If you were going to pick a .30 caliber rifle for a SHTF survival rifle, which one would it be? The contestants are: 7.62×39, 30-30, 308 and the 30-06. Lets take a look at each of those calibers, and what rifles their currently available in.
For the sake of discussion, the 30-06 is the largest caliber that will listed in this article.
7.62X39 For SHTF
The 7.62×39 was made famous by the AK-47 and SKS, developed in 1943, has seen service in major conflicts all over the world, available in civilian rifles such as the Ruger Mini-30 and various bolt action rifles.
- Bullet weight: 110 – 155 grain
- Muzzle velocity: 1,900 – 2,100 fps, depending on load
- Effective range: around 350 meters
- Availability: Plenty
There are at least 3 things that makes the 7.62X39 a good choice as a survival rifle – 1. Availability of ammunition, 2. Availability of rifles, 3. Low recoil.
With post-soviet block countries strapped for cash, many of them have decided to sell off their surplus semi-automatic rifles, and surplus ammunition. In the 1990s, $200 would get you an SKS and a case of 7.62X39 hollow point ammo. Over time the price of AK-47s, SKSs, and 7.62X39 ammunition has crept up, but its still reasonably priced.
Firing a 123 grain full metal jacket or soft point, the 7.62X39 is well rounded for deer and wild hog sized game.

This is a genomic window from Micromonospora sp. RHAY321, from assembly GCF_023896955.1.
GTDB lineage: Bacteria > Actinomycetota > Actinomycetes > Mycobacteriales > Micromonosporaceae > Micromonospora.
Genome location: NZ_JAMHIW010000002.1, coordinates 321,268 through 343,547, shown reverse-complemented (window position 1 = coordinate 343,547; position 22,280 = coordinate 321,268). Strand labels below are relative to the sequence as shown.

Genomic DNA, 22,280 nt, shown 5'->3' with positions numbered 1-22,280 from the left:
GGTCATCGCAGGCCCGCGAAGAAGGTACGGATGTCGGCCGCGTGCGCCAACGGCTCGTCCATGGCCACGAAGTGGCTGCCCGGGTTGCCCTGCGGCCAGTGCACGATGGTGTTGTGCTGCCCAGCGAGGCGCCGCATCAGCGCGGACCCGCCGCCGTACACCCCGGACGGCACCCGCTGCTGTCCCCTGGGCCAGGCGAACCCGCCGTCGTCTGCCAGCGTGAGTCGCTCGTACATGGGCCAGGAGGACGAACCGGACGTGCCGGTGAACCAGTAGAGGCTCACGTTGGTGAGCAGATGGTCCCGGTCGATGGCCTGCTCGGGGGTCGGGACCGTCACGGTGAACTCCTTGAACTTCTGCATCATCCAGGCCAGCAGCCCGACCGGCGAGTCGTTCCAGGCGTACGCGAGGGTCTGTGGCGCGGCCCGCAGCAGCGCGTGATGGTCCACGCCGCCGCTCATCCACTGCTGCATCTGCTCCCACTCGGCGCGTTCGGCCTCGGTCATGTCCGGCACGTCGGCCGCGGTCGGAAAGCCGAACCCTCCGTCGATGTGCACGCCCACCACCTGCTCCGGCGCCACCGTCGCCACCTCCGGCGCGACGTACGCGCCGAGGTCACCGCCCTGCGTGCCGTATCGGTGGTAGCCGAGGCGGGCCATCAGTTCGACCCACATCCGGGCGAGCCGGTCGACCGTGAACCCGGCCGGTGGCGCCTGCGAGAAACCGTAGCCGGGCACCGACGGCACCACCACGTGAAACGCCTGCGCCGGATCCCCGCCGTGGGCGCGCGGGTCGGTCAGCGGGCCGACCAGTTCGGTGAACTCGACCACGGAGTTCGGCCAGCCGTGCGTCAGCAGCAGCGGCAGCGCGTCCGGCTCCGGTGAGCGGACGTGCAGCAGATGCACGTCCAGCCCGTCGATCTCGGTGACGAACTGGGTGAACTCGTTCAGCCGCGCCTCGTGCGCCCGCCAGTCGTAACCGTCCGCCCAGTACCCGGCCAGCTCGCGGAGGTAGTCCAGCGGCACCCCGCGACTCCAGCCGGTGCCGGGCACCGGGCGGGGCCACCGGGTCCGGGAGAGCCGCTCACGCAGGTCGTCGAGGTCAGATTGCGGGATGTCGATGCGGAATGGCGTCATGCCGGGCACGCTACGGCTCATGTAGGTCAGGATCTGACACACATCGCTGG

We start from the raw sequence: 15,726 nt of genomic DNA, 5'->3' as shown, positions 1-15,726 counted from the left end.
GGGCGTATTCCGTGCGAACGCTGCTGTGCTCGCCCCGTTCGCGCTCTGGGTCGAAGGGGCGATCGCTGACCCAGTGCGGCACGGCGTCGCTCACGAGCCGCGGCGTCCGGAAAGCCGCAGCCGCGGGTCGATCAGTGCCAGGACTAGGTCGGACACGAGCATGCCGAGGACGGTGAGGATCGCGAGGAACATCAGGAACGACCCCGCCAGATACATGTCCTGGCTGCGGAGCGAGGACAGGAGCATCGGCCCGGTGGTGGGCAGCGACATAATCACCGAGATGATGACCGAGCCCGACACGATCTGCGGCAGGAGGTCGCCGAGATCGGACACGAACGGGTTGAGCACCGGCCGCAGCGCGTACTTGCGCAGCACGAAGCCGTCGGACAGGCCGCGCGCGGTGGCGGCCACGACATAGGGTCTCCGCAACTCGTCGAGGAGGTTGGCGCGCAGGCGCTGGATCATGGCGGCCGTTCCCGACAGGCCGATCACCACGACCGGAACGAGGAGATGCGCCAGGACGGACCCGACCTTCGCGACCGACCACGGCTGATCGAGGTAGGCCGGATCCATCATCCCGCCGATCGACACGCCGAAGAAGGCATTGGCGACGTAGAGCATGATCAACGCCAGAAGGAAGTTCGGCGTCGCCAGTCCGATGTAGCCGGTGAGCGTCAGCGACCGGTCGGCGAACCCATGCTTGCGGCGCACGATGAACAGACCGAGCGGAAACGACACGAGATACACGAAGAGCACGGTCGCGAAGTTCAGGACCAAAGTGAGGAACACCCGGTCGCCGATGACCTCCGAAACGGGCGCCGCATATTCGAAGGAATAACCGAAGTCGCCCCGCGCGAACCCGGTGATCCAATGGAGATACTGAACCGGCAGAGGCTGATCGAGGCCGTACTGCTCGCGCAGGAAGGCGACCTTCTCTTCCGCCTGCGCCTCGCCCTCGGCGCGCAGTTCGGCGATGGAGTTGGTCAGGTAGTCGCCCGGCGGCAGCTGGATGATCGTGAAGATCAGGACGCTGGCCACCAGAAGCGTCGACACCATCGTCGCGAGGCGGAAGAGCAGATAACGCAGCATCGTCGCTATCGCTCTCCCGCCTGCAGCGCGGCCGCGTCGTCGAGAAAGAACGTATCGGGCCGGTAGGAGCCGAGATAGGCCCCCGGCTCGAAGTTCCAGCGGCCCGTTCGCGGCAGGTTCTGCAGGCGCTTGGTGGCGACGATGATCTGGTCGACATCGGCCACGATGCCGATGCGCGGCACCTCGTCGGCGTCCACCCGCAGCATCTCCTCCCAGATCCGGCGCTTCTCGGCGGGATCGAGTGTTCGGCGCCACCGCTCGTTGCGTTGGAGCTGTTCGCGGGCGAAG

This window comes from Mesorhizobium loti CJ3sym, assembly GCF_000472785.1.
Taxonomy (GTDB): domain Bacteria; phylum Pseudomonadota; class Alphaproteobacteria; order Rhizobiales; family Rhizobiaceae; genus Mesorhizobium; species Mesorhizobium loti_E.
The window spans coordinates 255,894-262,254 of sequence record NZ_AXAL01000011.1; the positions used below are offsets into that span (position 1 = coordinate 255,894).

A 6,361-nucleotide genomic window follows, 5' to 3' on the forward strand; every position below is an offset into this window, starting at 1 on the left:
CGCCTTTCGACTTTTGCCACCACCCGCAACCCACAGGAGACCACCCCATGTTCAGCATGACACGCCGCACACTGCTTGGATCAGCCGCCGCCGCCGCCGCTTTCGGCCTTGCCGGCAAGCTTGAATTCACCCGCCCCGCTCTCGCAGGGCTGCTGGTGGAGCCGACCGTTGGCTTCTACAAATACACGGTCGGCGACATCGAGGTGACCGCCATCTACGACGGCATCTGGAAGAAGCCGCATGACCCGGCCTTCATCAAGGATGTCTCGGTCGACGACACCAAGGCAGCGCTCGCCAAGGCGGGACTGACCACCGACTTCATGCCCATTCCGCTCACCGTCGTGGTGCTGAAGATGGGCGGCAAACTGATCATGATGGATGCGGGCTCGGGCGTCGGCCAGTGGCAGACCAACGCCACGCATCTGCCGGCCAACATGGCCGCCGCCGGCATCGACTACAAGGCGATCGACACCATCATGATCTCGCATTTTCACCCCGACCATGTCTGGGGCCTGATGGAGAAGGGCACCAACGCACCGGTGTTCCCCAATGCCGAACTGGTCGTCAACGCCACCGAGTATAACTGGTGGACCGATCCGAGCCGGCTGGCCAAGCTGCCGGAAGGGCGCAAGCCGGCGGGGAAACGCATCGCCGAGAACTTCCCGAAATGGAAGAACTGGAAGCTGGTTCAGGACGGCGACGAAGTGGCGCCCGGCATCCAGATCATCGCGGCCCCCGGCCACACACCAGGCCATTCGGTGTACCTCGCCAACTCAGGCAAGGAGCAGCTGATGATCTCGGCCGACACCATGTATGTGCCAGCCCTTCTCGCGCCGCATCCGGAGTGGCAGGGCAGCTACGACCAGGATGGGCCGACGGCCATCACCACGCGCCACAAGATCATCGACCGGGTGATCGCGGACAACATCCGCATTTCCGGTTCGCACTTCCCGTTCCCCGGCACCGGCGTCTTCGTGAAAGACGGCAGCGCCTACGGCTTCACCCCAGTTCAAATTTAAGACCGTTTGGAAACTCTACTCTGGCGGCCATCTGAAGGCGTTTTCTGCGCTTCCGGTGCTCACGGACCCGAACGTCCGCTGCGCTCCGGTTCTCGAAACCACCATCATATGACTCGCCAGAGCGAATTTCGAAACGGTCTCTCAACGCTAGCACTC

Since most of the rifles that fire the 7.62X39 are semi-automatic, this makes it a good choice for recoil sensitive people, or people who do not like the full sized rifle cartridges.
The 30-30 Winchester was made famous by the lever action Winchester model 94, has probably killed more north American whitetail deer then any other round, light recoil, chambered in a variety of rifles, ammunition and rifles are easy to find.
- Bullet Weight: 150 – 170 grains
- Muzzle velocity: 1,600 – 2,600 fps, depending on load
- Effective range: 200 yards
- Availability: Plenty, found in just about any store that sells ammunition
If there is one thing that makes the 30-30 a good choice for a survival rifle, its 100+ years of killing deer sized game. If the lever action rifle and 30-30 were not effective, it would have faded into history a long time ago. The fact that the 30-30 has not been replaced by more modern cartridges in the past 100+ years speaks for itself.
The 30-30 is considered by some people as an “entry level deer rifle” – due to its light recoil, and limited effectiveness range. While some calibers like the 308 and 30-06 are effective out to the 800 meter range, the 30-30 is limited to 200 yards or less.
Related Article – Top 5 Survival Rifles
The 308 Winchester was introduced in 1952, and was made famous by a combination of rifles – FN/FAL, various bolt action rifles, and the M1A and M14
The 308 Winchester has moderate recoil, as been used in various military conflicts since the 1950s.
- Bullet weight: 150 – 180 grains
- Muzzle velocity: 2,600 – 2,800 fps
- Effective range: 800 meters
There are several factors that makes the 308 Winchester a good choice for a survival rifle – its accurate, available in a wide range of rifles, ammo is easy to find, rifles are available in semi-auto, single shot and bolt action, recoil is not punishing.